Seamwork Moji Pants

I am on a Seamwork pattern-making kick! The Moji pants are the only pants pattern offered by Seamwork, so far. I am in need of new pants for work. My work pants of choice are $60 per pair from Torrid, and I have 2 left that have seen better days. YIKES! The Moji are sort of a trendy, slouchy drawstring pant that look like they would work for casual days at work. The trick here will be to walk the fine line between slouchy and frumpy. Obviously the adorable model looks great in them but she and I couldn’t swap clothes, you know? I run 22-24 US sizes in pants.

I bought a black mystery suiting fabric on clearance from a local fabric store. It has <5% stretch, it is clearly synthetic, and it was $3 a yard. That’s really all I can tell you about it. It looked like it would make “professional” pants. This is the first time I have used my new shiny deluxe OLFA rotary wheel with a pinking disc to cut it out and it is AWESOME!

Moji 2

This time, I read the measurements and I decide to cut a 26 to fit my hips. My waist size was still outside of the body measurements but smaller than the finished garment size so I gambled and made no alterations to the pattern…to start.

Here are the pockets. Per the pattern instructions that are completely attached on the outside of the pant legs. It would not be too difficult to move them to the inside if you wanted to do so. I have to say that I like them on the outside though!

Moji 3

After putting them together I was dying to see how “slouchy” these pants really were. Holy circus tents, Batman! They fit my hips and butt quite well but the waist, which is only pinned together here, was going to be enormous! So much so, that drawing all that fabric in with a drawstring was going to make it a really bulky waistline. So I took in the waist 2″ on the front seam and 2″ on the back seam, or 4″ in total, and tapered it off about 2″ from the top of the waist.

Moji 4

1st round: “Well, these are enormous!”

Now onto those enormous legs.  At the ankles I started a line 1.5″ from the outside seam and then tapered it in at the hip pocket. So with both the front and back layer it should take them in 3″ at the ankle. (Sorry about the terrible photo.)


This photo of left to right, hip to ankle on one leg.

They did looked better, see below.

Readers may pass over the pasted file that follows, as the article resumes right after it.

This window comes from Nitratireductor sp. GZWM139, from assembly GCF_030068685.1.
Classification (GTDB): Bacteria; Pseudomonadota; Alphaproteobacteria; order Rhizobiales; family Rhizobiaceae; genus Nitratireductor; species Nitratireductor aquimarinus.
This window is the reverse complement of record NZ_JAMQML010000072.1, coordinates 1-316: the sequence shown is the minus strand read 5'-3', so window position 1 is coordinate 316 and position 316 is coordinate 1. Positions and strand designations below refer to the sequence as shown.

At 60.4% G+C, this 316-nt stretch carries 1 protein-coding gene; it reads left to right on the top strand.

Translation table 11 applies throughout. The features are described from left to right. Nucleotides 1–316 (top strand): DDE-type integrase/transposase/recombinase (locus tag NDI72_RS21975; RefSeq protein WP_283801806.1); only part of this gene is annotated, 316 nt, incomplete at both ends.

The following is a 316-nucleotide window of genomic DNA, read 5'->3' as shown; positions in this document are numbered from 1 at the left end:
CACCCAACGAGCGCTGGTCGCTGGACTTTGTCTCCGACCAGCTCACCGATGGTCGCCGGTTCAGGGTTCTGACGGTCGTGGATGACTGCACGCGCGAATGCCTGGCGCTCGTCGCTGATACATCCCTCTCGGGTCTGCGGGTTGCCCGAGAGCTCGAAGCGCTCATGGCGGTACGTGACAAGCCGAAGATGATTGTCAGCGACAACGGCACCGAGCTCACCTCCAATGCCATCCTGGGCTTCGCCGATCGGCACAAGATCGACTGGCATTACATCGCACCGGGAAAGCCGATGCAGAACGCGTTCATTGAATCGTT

Better, but still a little frumpy.

I decided to move onto the waistband and at least get that added on then I could really decide if I wanted them to taper in more or stay like this. So onto the grommets! Since my mystery material has a tiny bit of stretch I decided to use some leftover interfacing bits to make the grommet holes stronger. I traced one of my mangled “practice grommets” and then cut out the circle to go around the openings for the drawstring. (Side note: If you want to remove a “practice grommet” that you have mangled while attaching to your fabric, grab a pair of needle nose pliers. I just worked my way around the center crimp while pulling the crimp back up and towards the center until the pieces came apart.)

2 3









Here it is all ironed on. I put interfacing on the front and back side of the grommet hole. There is a little less stretching now and a I felt like the extra thickness of three layers held the grommet better.


So I ventured outside to some concrete and pounded in the grommet. Note: the grommet kit came with a tiny piece of wood for use on a table or work bench. I tried one on my desk and I just mangled the grommet. I recommend the concrete for support so you can really pound straight down without worrying about your desk underneath.








Here are the grommets with the drawstring pulled through. It’s so beautiful!!!


Then I tapered the legs in another 2.5″ each and added the cuffs for the version 2 of the pants. When I first tried the finished pants on, I was not madly in love with them. The are not frumpy but they aren’t anything like I have worn before. Then I wore them to a BBQ and to work and I fell in love! The pockets are a really great size for my phone and they look pretty great with sandals or flats or bare foot. (I always seem to take my finished photos without shoes. I’ll work on that.) They are really a perfect summery pant.

Finished garment alterations:

Waist: Tapered it into a Size 22 and I could have taken it in more. There is a lot of “drawing in” to do.

Hips: Size 26.

Legs: I tapered the legs, from the bottom of the pockets to the ankles. So from a 26 at the hips to a 16 at the ankles.

Cuffs: Size 16.
9 11










Then, while wearing my Moji pants, I baked my fiancee birthday brownies with an icing cat. I’m not much of a baker so when they turned out OK I had to take a picture of them!


9 thoughts on “Seamwork Moji Pants

  1. idaaidasewing says:

    These came out pretty well, well done on taking the time to adjust the fit, that’s one of the reasons I haven’t tried making pants yet!

  2. ibijau says:

    moji is a surprisingly nice pattern once you give it a try, I’ve found… And it looks real nice on you! The black fabric gives them that classy edge that’s really nice!
    Also, that’s one adorable cake

  3. Ebi Poweigha says:

    Great pants! They remind me of my favorite knit pants, Burda 6789. In fact, I think they’re exactly the same. I’m curious to try this pattern and see how the pieces match up. Thanks so much for sharing, and getting into detail with fit and sizing — I’m also a RTW 22/24 with a smaller waist. :)


    Thanks so much for this, Megan! It’s really helpful to see a plus sized version of something before I go ahead and sew it – And these look really nice on you! So I’m going to try them too!

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